Thursday 18 October 2018

Independent report finds there could be another 400,000 false breath tests

The sight of heavily-armed garda checkpoints and patrols on the streets of Dublin’s inner-city has become so familiar that the innocent citizens, including young children, living in these areas no longer notice them. (Stock photo)
The sight of heavily-armed garda checkpoints and patrols on the streets of Dublin’s inner-city has become so familiar that the innocent citizens, including young children, living in these areas no longer notice them. (Stock photo)
Independent.ie Newsdesk

Independent.ie Newsdesk

A report into wrongful road traffic convictions and false breath tests has found that their could be another 400,000 false tests on top of the 1.5m already identified.

RTÉ News is reporting that an independent report penned by Crowe Horwath is also critical of garda management for not investigating when issues first emerged.

The Policing Authority said any disciplinary or criminal matters identified should be fully pursued, in a statement included in today's report.

The report is due to be published later today.

Last night justice minister Charlie Flanagan confirmed he had received a copy of the Crowe-Howarth report and said he understands the Policing Authority will be publishing the document today .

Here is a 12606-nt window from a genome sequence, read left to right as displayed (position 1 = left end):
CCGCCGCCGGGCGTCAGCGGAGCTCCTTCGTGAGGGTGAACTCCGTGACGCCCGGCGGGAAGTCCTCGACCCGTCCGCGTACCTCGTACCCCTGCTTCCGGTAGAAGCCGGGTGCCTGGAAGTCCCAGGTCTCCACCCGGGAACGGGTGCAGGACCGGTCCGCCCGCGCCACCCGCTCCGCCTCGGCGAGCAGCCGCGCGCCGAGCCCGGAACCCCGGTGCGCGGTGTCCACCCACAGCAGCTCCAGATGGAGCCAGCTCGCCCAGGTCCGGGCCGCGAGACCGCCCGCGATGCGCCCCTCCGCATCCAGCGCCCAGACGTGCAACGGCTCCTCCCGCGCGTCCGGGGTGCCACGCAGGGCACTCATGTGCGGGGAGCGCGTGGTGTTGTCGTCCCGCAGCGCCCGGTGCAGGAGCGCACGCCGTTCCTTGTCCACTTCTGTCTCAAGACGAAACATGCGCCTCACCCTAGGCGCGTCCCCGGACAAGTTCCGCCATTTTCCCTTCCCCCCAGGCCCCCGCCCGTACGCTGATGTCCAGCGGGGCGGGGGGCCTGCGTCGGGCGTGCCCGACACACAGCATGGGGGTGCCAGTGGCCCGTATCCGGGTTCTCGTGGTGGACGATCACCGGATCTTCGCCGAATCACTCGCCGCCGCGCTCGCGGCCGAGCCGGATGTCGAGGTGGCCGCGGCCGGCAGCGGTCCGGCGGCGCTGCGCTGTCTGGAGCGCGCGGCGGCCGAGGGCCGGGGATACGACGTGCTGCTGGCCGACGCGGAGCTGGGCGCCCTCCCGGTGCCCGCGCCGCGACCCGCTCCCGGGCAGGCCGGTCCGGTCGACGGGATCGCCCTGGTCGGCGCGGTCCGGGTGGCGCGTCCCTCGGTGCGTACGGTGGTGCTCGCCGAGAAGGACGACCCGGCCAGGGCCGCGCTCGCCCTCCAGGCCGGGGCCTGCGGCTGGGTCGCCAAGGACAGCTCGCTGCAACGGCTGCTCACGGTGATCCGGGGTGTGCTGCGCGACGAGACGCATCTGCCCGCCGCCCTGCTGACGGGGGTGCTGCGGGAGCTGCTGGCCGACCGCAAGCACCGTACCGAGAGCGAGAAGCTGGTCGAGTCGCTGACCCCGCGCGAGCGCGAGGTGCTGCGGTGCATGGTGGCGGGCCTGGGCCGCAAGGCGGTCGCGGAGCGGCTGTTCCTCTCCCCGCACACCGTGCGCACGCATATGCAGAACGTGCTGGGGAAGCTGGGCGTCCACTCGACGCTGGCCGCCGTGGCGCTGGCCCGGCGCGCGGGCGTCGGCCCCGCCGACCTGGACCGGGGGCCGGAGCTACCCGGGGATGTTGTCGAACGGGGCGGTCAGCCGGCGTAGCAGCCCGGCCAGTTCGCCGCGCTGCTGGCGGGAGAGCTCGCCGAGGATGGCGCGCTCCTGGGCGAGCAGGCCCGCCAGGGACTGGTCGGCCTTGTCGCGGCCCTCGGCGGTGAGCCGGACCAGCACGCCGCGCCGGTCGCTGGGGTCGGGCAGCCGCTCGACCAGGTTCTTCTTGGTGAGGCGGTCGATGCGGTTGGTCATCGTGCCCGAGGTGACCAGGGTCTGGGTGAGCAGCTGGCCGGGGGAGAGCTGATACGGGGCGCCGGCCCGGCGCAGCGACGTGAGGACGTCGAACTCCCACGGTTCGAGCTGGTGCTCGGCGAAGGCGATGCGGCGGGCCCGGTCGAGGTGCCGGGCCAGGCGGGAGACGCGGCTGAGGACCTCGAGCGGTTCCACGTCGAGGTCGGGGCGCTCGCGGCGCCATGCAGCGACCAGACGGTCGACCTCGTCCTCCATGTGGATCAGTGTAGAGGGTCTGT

"I welcome reciept of the report and my Department is now considering its findings and recommendations," he said.

Acting Garda Commissioner Dónall Ó Cualáin has previously apologised “unacceptable failures” in relation to both the breath test and FCPS issues after an internal Garda probe.

The Oireachtas justice committee last month heard how no Garda member has faced disciplinary action over the inflated breath test figures recorded over seven years.

Mr Ó Cualáin said any member of any rank found to have acted wrongfully on the issue would be held accountable.

He also said: “There is no evidence to suggest that anybody at management level were asking their members to falsify records.”

The committee was told that cutbacks and vacancies in the senior ranks during the recession caused supervision issues and recording issues arose with how some Gardaí called in the number of tests at a checkpoint to the Garda Information Services Centre (GISC).

Meanwhile TDs and Senators heard at the same meeting how repaying fines in the cases of 14,500 wrongful traffic convictions has cost almost €1m by the start of October.

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